Research on cross-linked vegetables with breast cancer also has varied results, some of which do not show an association between vegetable intake and breast cancer risk. Whereas one case-control study found that consuming cruciferous vegetables could lower the risk of developing breast cancer.

Other studies reveal the benefits of cruciferous vegetables for cancer treatment such as studies of indole-3-Carbinol which are more effective than placebo in reducing the growth of abnormal cells on the surface of the cervix. Some control studies also show an association between vegetable intake and risk of colorectal cancer.

Another benefit of cabbage

In addition to preventing cancer, cabbage is also useful to help fight inflammation such as intestinal inflammation. Cabbage contains sulfur compounds that have anti-inflammatory effects. You can apply cabbage leaves to the skin to reduce inflammation. Cabbage leaves are also used to relieve pain due to arthritis, which is by wrapping the knee once a day for 4 weeks. Cabbage leaves can also reduce inflammation, pain, and breast swelling due to increased milk supply and blood flow during the early postpartum period.

In addition to reducing inflammation in the intestine and reducing intestinal mucositis, cabbage is also beneficial for maintaining intestinal health because it is a good source of fiber. Cabbage has 70% insoluble fiber from all the fiber in cabbage, which helps food move more easily through your intestines and reduce constipation. The soluble fiber in cabbage is useful for providing food for beneficial bacteria that live in the intestine.

Cabbage is also useful for maintaining heart health because it contains several compounds such as anthocyanins. Anthocyanins are found in purple cabbage which is an antioxidant flavonoid that gives a distinctive color to purple cabbage and has been shown to suppress inflammation that can cause cardiovascular disease.

Purple cabbage has at least 36 types of anthocyanins, the higher the intake of anthocyanins is associated with the risk of low blood pressure and lower heart disease. A study in the American Journal of Clinical Nutrition links the intake of flavonoid-rich foods with a lower risk of death from cardiovascular disease.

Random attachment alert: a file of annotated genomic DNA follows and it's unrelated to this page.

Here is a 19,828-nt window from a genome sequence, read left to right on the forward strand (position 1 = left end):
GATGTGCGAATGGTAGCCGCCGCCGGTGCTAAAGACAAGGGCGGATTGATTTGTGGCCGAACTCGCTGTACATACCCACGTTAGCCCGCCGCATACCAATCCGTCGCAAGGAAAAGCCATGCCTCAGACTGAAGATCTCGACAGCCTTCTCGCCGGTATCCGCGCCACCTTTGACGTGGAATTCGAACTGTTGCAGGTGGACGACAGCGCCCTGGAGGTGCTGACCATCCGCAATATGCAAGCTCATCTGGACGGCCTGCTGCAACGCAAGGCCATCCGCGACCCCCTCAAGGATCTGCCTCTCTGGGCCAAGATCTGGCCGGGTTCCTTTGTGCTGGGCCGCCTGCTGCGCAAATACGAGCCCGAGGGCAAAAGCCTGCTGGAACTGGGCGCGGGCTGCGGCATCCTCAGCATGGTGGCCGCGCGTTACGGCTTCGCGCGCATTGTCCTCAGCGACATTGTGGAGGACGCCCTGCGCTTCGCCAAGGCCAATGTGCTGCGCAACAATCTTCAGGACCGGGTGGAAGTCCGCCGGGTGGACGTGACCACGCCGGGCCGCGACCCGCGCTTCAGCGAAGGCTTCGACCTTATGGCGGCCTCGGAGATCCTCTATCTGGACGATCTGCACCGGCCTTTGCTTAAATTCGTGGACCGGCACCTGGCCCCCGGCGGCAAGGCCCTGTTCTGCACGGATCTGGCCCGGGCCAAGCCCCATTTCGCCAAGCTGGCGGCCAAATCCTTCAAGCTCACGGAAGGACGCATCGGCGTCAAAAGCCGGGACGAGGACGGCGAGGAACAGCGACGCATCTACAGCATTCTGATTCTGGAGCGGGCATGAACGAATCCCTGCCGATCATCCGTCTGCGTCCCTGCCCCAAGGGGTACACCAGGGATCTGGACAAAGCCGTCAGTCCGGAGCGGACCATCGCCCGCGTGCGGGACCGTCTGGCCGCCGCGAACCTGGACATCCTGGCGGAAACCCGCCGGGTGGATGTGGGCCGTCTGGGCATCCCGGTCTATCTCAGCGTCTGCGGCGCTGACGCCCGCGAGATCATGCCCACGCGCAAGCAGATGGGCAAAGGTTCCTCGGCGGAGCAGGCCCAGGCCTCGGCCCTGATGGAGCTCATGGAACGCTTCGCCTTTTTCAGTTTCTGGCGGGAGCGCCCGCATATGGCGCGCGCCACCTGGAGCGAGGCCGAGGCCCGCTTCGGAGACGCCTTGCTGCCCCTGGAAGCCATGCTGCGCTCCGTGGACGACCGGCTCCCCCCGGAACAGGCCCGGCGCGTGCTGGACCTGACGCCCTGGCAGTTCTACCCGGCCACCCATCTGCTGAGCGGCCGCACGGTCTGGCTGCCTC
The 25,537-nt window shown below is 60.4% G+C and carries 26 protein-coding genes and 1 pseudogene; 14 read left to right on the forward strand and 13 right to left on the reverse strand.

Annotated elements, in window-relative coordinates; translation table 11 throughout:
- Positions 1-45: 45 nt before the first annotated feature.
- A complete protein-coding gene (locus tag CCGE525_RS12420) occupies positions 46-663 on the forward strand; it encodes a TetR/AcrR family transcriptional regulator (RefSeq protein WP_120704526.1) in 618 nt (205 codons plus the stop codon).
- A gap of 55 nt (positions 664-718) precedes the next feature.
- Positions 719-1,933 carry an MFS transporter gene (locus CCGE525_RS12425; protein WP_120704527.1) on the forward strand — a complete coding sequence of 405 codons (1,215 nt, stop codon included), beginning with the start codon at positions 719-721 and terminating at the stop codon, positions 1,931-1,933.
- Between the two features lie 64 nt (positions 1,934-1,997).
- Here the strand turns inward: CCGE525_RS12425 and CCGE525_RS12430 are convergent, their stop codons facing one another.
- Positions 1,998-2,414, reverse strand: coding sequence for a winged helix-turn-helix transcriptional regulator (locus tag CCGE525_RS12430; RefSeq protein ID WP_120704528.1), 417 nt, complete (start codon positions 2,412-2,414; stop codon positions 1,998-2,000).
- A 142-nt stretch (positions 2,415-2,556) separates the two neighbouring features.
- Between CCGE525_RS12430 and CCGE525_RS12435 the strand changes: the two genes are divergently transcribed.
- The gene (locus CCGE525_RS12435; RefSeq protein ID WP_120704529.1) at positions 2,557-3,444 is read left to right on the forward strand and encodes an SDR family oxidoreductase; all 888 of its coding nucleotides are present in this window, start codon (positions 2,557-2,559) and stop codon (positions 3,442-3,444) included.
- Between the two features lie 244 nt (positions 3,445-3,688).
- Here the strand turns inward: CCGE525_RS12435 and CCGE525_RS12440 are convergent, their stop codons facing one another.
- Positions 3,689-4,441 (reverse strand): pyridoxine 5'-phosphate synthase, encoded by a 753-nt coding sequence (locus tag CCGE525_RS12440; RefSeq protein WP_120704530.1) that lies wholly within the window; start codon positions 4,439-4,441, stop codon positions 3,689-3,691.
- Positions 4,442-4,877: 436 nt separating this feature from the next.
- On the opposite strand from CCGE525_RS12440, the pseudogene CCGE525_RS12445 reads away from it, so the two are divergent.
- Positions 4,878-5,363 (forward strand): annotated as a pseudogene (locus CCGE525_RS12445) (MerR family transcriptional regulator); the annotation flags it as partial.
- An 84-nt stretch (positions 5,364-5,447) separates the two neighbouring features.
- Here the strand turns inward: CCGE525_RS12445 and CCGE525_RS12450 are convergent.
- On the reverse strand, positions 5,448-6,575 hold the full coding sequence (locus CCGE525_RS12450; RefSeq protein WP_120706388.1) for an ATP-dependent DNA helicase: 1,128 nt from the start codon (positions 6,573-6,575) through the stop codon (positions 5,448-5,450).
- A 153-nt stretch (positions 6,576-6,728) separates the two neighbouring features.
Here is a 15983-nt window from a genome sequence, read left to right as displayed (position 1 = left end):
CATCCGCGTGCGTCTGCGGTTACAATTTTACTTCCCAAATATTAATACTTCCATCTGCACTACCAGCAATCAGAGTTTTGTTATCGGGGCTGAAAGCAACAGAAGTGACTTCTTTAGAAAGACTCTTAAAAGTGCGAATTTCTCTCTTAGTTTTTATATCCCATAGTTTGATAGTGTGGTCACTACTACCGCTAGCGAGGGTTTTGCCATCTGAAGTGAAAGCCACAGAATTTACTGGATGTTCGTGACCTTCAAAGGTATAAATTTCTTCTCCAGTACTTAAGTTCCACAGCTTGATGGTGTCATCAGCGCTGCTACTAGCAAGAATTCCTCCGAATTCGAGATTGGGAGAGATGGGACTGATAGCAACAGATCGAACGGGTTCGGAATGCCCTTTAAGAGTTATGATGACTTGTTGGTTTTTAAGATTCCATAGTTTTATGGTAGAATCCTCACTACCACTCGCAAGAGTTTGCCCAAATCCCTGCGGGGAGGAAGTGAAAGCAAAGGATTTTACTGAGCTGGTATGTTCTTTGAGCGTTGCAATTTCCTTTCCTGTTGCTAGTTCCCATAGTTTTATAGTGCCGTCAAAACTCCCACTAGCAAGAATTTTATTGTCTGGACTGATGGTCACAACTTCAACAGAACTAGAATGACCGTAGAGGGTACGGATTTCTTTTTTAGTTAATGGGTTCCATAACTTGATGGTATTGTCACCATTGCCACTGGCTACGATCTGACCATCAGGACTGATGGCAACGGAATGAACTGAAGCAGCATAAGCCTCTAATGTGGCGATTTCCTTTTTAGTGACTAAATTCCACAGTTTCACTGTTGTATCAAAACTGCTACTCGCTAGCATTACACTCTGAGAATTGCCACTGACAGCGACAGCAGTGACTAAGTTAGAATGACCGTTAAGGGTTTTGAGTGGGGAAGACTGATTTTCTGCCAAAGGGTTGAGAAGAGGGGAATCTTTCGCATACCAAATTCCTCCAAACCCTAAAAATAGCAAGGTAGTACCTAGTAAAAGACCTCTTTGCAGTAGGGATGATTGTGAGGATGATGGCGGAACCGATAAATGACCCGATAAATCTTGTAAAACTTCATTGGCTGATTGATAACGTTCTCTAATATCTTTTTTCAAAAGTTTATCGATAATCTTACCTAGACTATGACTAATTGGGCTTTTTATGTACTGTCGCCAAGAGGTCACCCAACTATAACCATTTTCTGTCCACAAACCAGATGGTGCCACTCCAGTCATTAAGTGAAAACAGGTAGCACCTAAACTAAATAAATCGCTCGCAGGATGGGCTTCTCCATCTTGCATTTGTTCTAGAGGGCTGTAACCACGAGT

Increased intake of red cabbage causes increased levels of beta-carotene, lutein, and total blood antioxidants in the blood. In addition, total cholesterol and total LDL oxidation were also found to decrease. Oxidized LDL is a risk factor for the development of atherosclerosis, so reducing oxidized LDL is a very important finding.

Purple cabbage also contains various nutrients that are useful for bones such as vitamin C, vitamin K, calcium, manganese, and zinc. Vitamin K in purple cabbage is vitamin K1 which is also commonly found in plant foods such as leafy green vegetables and cruciferous vegetables. Vitamin K plays a role in maintaining healthy and strong bones. Purple cabbage is also rich in vitamin C, in 1 cup or 89 grams of purple cabbage contains 56% DV for vitamin C. Vitamin C plays a role in bone formation and helps protect bone cells from damage.

Side effects and safety cabbage

Consuming cabbage every day is safe for most people, and reports rarely occur as a result of cabbage consumption. Consuming cabbage is also safe for pregnant women and when applied to the skin for a short time while breastfeeding. Cabbage leaves can be applied to the breast to relieve swelling and pain due to breastfeeding.

Eating cabbage when breastfeeding is not recommended because there is some evidence that breastfeeding babies can experience colic if the mother eats cabbage. Eating cabbage is also not safe when someone has an allergy to vegetables from the Brassicaceae / Cruciferae family, such as cabbage, broccoli, Brussel and cauliflower. If you currently have allergies, you should consult a doctor first before consuming cabbage.

Patients with the underactive thyroid gland (hypothyroidism) are also not advised to consume cabbage. Cabbage can worsen the underactive thyroid gland, so you should avoid it. Cabbage also has an effect on diabetics, cabbage can affect blood sugar levels in diabetics.

We recommend that diabetics always monitor blood sugar carefully when consuming cabbage. You are also advised to stop taking cabbage when you are going to undergo a surgical procedure. Cabbage can interfere with blood sugar control during and after surgical procedures.

How to cook cabbage so that nutrients are not reduced

The recommended cooking method for cooking cabbage is to boil fast and steam quickly. This cooking method includes cabbage cooking guidelines so that nutrients are not lost such as the minimum heat exposure required, the minimum cooking duration required, and the minimum surface contact of food needed with cooking liquid. Boiling or steaming the cabbage will make it runny so the taste is not optimal. You should slice the cabbage into 1/8 inch slices and leave it for 5 minutes to increase its health benefits before cooking.